What Is A Trust In Estate Planning?
A trust in estate planning is a complete estate plan document that, when irrevocable, essentially becomes its own living being upon your death. A trust is used to distribute your assets how you should so choose, including delaying distribution to minor children until such a time that they are ready to have that distribution or delaying distribution to someone who may actually be harmed by that distribution. For example, if someone is receiving assistance because they are disabled, a special needs trust could be created as a sub-trust so that person would not lose their assistance. There are many other situations where a person should not receive an outright distribution of their inheritance and trust is the instrument to delay that distribution.
What Benefit Does a Trust Offer? Are There Any Disadvantages To A Trust?
The greatest benefit of a trust is avoiding probate. In addition, a trust allows you to avoid a delay in administering your estate, meaning that you have the advantage of having funds immediately available in order to continue running a business, making mortgage payments, or operating the trust. The only disadvantage to a trust is that if there is going to be litigation, then administering a trust may be a waste of time up to the point that the litigation is initiated. If we are anticipating litigation of the distribution of a decedent’s estate, then we may not recommend trust; instead, we will set up a will so that we can get a court case opened and moving as quickly as possible.
What Components Constitute An Effective Trust?
A trust is a document that controls your estate and is effective only when funded, meaning that the assets which you desire to be administered pursuant to your trust document are retitled in the name of the trust. That would include deeds to real property, savings accounts, checking accounts, and investment accounts. In many cases, the trust is named as the beneficiary of life insurance. Automobile registrations (including registrations for recreational vehicles such as boats and yachts) count only if they are worth over $100,000. Stocks and partnership shares are tricky because you have to have an agreement from the partnership to show that the LLC shares can be put into your trust.
There are three additional major components that make up an effective estate plan. One is called a pour-over will, which is a will that catches any assets that are left outside of the estate and puts them into the trust. The other very important item is a springing durable power of attorney. The purpose of that is to fund the trust with any after-acquired assets, meaning assets acquired after the initial trust funding. If the person creating the trust is incapacitated for some reason, then the person with the power of attorney could collect the assets, place them into the trust, and continue to fund the trust. Finally, an advanced healthcare directive would eliminate the need for a conservatorship in conjunction with the trust if someone should become incapacitated (such as they might from Alzheimer’s or Dementia). At a minimum, an effective Trust must contain the Trust itself, Pour-over Will(s), Trust Transfer Deeds, and other documents funding the Trust.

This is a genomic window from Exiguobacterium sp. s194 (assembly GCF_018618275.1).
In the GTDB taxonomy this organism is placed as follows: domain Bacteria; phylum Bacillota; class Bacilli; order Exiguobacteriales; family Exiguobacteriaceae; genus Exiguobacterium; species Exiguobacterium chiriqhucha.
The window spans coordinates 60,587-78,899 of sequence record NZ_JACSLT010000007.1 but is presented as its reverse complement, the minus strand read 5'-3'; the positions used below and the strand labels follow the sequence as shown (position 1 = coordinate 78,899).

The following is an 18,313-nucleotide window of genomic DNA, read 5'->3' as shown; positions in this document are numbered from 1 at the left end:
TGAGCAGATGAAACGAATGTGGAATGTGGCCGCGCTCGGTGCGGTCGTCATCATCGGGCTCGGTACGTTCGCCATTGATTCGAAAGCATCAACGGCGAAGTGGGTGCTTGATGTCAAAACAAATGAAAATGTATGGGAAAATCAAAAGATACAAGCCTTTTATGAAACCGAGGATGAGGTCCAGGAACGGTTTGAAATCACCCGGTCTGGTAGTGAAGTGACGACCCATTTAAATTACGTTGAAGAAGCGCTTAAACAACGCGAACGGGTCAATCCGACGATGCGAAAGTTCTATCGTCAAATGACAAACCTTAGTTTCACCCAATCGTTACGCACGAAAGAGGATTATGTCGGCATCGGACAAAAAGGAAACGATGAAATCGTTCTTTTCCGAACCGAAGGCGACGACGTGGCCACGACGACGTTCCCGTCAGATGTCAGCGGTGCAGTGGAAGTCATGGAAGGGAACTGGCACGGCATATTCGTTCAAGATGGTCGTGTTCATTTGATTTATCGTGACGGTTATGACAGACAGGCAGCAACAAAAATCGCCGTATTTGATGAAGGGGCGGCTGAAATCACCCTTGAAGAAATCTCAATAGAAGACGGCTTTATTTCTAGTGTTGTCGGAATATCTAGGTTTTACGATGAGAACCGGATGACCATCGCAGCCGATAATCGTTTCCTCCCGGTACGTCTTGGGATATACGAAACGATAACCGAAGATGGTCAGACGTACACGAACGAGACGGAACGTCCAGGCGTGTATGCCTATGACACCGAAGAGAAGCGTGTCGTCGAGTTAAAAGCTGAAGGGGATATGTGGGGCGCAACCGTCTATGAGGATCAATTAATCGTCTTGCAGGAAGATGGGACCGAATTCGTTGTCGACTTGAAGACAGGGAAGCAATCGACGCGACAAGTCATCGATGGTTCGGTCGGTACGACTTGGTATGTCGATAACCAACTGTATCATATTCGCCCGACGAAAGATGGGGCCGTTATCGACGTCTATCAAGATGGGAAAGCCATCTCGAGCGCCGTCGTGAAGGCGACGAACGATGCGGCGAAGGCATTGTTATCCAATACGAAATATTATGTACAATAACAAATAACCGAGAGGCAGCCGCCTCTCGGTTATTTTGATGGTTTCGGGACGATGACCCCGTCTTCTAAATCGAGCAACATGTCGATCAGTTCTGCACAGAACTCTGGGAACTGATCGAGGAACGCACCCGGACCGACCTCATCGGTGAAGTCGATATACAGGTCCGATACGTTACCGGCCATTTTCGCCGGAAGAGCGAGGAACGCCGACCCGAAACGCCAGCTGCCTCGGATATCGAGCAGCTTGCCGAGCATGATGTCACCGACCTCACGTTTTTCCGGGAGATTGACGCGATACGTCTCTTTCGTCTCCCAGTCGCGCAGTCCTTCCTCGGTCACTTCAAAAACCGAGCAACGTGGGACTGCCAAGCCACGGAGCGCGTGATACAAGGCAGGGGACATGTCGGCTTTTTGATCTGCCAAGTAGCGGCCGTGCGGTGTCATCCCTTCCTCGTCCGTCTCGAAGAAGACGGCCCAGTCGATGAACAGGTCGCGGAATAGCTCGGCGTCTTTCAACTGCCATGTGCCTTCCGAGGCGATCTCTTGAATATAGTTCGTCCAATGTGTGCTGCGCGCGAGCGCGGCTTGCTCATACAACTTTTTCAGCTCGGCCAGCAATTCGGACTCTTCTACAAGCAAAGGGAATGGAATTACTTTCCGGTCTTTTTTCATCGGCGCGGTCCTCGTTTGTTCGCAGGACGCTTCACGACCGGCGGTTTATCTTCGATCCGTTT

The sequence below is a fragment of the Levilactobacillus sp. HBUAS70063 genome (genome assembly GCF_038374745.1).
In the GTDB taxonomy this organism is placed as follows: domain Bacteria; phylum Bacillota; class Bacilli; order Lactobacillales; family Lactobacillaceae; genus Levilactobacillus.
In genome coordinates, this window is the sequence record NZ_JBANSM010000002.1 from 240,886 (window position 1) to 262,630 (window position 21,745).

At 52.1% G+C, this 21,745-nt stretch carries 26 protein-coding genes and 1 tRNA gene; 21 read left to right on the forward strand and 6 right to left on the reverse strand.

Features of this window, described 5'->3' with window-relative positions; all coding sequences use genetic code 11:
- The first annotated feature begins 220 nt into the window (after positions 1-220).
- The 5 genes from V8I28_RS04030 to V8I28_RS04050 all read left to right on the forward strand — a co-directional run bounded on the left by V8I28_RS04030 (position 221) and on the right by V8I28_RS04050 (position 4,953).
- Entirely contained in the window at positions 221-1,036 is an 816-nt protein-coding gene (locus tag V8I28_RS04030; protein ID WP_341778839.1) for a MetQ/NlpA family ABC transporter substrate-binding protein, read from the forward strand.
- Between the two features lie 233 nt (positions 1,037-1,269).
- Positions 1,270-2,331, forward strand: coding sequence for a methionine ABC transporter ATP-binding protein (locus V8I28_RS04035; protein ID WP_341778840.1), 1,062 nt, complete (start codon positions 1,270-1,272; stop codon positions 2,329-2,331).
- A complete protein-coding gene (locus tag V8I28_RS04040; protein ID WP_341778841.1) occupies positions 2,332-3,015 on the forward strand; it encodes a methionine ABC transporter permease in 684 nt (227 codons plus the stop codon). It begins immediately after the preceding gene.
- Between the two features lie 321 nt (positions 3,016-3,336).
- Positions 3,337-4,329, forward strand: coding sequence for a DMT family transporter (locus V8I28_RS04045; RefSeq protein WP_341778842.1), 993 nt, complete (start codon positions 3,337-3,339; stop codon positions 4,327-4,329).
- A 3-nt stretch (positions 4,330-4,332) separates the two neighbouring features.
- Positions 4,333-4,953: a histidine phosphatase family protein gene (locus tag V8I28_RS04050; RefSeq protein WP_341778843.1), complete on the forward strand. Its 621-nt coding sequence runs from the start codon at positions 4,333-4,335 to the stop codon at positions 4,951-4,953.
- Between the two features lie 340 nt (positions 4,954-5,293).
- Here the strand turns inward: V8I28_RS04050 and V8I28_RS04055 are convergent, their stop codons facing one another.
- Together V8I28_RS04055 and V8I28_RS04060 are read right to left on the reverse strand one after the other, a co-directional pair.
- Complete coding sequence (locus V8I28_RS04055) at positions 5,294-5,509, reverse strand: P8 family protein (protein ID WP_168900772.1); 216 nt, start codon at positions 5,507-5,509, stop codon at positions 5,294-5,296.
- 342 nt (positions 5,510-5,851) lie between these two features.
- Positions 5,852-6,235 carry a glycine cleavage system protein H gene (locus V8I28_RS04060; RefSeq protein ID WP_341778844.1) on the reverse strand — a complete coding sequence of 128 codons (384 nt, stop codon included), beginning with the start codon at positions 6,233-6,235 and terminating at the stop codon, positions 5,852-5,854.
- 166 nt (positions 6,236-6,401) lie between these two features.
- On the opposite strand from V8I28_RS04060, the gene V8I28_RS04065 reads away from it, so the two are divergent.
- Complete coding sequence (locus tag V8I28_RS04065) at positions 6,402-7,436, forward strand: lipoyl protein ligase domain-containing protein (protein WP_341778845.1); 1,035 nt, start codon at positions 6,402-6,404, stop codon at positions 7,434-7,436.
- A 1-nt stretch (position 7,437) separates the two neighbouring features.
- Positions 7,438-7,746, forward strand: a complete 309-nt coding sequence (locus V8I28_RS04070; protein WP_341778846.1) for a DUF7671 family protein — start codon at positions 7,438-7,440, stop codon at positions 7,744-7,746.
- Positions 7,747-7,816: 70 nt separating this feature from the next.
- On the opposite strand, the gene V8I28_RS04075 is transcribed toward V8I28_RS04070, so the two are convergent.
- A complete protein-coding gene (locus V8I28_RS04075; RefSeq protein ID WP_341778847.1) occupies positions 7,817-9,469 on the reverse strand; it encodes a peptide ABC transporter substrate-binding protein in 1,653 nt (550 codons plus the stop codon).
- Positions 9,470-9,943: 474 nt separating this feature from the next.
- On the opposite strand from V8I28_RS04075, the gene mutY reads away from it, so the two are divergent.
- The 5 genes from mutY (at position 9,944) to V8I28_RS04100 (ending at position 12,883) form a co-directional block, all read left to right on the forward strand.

Can I Or Should I Have More Than One Trust?
Whether or not someone should have more than one trust depends on their particular circumstances. When we deal with blended families, we will sometimes create multiple trusts. In some cases, you may be the beneficiary of a trust and it may exist beyond your lifetime, so you would have two trusts. However, we can typically do everything within one trust, which makes more sense because it is easier to administer that way. If you only have one trust, then it is easier to ensure that everything you have is funded into that trust.
Are The Assets Held In A Trust Completely Protected From Creditors?
Usually, they are not completely protected. If the Trust contains a spendthrift provision the most that is available to creditors is twenty-five percent of the principle due to the beneficiary and any amounts currently due and payable. For a self-settled trust, the assets in a revocable trust are not protected from creditors, but the assets in an irrevocable trust are because you no longer own those assets; you are merely the beneficiary of the trust and reap the benefit of the items that are in it. However, you can only expend what’s in the trust according to the document that creates the irrevocable trust.
The person who creates a trust is called the settlor. When the settlor dies and the trust is being administered for the beneficiaries, and if there is a proper spendthrift clause, then those assets are protected from the beneficiaries’ creditors. Creditors have access to up to twenty-five percent of what the beneficiary would receive, plus any income as it’s coming out of the trust.
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